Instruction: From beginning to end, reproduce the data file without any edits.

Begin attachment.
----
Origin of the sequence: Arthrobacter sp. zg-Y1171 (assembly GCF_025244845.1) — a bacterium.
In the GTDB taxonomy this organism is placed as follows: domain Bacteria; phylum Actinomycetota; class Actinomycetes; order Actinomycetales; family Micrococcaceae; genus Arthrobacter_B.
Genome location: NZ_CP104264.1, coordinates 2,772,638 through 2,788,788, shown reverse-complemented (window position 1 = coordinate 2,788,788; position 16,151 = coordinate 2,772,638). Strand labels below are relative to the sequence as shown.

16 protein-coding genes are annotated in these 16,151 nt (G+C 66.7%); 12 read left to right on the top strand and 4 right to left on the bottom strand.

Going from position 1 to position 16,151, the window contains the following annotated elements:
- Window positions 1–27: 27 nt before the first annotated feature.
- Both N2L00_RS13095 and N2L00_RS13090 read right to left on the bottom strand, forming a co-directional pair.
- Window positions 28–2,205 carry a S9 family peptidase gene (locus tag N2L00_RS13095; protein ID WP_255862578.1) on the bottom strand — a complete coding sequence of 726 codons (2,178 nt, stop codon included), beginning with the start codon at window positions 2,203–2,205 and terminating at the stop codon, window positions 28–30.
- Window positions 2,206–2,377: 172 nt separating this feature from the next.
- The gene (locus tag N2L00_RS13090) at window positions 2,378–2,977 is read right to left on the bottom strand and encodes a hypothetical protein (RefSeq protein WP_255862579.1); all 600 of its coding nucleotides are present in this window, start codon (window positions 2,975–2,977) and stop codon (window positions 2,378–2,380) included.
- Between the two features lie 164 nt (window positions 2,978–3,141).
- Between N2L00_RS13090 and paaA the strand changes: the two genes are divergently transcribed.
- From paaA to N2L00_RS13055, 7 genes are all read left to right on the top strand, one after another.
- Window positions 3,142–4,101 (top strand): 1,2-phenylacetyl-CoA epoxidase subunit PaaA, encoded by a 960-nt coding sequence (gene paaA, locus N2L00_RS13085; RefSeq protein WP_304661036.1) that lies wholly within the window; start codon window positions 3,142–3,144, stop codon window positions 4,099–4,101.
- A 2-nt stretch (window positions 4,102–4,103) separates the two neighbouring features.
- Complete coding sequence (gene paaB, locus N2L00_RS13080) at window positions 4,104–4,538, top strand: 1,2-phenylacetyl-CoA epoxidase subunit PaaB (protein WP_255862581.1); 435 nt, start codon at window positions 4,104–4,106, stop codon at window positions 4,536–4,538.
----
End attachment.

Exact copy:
Origin of the sequence: Arthrobacter sp. zg-Y1171 (assembly GCF_025244845.1) — a bacterium.
In the GTDB taxonomy this organism is placed as follows: domain Bacteria; phylum Actinomycetota; class Actinomycetes; order Actinomycetales; family Micrococcaceae; genus Arthrobacter_B.
Genome location: NZ_CP104264.1, coordinates 2,772,638 through 2,788,788, shown reverse-complemented (window position 1 = coordinate 2,788,788; position 16,151 = coordinate 2,772,638). Strand labels below are relative to the sequence as shown.

16 protein-coding genes are annotated in these 16,151 nt (G+C 66.7%); 12 read left to right on the top strand and 4 right to left on the bottom strand.

Going from position 1 to position 16,151, the window contains the following annotated elements:
- Window positions 1–27: 27 nt before the first annotated feature.
- Both N2L00_RS13095 and N2L00_RS13090 read right to left on the bottom strand, forming a co-directional pair.
- Window positions 28–2,205 carry a S9 family peptidase gene (locus tag N2L00_RS13095; protein ID WP_255862578.1) on the bottom strand — a complete coding sequence of 726 codons (2,178 nt, stop codon included), beginning with the start codon at window positions 2,203–2,205 and terminating at the stop codon, window positions 28–30.
- Window positions 2,206–2,377: 172 nt separating this feature from the next.
- The gene (locus tag N2L00_RS13090) at window positions 2,378–2,977 is read right to left on the bottom strand and encodes a hypothetical protein (RefSeq protein WP_255862579.1); all 600 of its coding nucleotides are present in this window, start codon (window positions 2,975–2,977) and stop codon (window positions 2,378–2,380) included.
- Between the two features lie 164 nt (window positions 2,978–3,141).
- Between N2L00_RS13090 and paaA the strand changes: the two genes are divergently transcribed.
- From paaA to N2L00_RS13055, 7 genes are all read left to right on the top strand, one after another.
- Window positions 3,142–4,101 (top strand): 1,2-phenylacetyl-CoA epoxidase subunit PaaA, encoded by a 960-nt coding sequence (gene paaA, locus N2L00_RS13085; RefSeq protein WP_304661036.1) that lies wholly within the window; start codon window positions 3,142–3,144, stop codon window positions 4,099–4,101.
- A 2-nt stretch (window positions 4,102–4,103) separates the two neighbouring features.
- Complete coding sequence (gene paaB, locus N2L00_RS13080) at window positions 4,104–4,538, top strand: 1,2-phenylacetyl-CoA epoxidase subunit PaaB (protein WP_255862581.1); 435 nt, start codon at window positions 4,104–4,106, stop codon at window positions 4,536–4,538.